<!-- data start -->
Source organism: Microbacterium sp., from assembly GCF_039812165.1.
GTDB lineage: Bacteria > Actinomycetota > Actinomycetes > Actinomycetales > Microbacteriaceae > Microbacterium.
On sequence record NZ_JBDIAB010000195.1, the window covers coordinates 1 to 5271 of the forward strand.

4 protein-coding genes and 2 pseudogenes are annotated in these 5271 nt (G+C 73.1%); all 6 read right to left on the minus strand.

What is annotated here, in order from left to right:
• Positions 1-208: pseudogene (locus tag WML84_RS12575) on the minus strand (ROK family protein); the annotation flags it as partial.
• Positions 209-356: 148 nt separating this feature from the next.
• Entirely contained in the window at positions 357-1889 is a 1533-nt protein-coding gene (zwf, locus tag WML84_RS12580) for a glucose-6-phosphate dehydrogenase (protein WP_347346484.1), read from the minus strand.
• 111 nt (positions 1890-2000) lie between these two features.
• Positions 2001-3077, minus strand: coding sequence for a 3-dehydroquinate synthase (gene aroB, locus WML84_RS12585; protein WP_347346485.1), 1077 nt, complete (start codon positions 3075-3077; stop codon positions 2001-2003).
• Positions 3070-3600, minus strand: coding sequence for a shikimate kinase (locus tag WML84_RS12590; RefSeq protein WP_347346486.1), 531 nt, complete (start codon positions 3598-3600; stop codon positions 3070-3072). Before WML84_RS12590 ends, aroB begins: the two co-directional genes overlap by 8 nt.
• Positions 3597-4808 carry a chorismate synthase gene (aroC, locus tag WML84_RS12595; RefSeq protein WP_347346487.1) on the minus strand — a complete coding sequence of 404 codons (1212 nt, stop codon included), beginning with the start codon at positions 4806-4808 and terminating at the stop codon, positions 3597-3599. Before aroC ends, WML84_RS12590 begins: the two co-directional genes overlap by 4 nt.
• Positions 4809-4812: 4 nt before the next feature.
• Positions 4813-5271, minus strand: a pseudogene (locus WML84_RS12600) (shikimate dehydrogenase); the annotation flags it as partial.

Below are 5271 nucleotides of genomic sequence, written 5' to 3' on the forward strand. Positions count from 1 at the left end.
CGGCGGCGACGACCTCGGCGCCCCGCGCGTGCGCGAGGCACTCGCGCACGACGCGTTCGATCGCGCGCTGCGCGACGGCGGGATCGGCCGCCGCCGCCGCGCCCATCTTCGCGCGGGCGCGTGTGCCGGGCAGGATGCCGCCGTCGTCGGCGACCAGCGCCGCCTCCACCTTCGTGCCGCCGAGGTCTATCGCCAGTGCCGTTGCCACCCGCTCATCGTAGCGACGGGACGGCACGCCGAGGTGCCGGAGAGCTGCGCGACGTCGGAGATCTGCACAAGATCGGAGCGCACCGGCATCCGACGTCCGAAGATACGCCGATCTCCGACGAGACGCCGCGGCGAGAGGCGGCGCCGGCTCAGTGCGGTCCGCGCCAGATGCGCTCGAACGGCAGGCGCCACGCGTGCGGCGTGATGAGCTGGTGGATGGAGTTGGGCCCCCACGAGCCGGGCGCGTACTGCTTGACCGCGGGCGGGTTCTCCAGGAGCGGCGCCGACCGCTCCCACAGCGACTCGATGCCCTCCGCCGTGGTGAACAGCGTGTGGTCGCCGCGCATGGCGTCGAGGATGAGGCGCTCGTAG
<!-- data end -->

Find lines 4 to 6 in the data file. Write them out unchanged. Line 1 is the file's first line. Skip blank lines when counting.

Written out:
4 protein-coding genes and 2 pseudogenes are annotated in these 5271 nt (G+C 73.1%); all 6 read right to left on the minus strand.

What is annotated here, in order from left to right:
• Positions 1-208: pseudogene (locus tag WML84_RS12575) on the minus strand (ROK family protein); the annotation flags it as partial.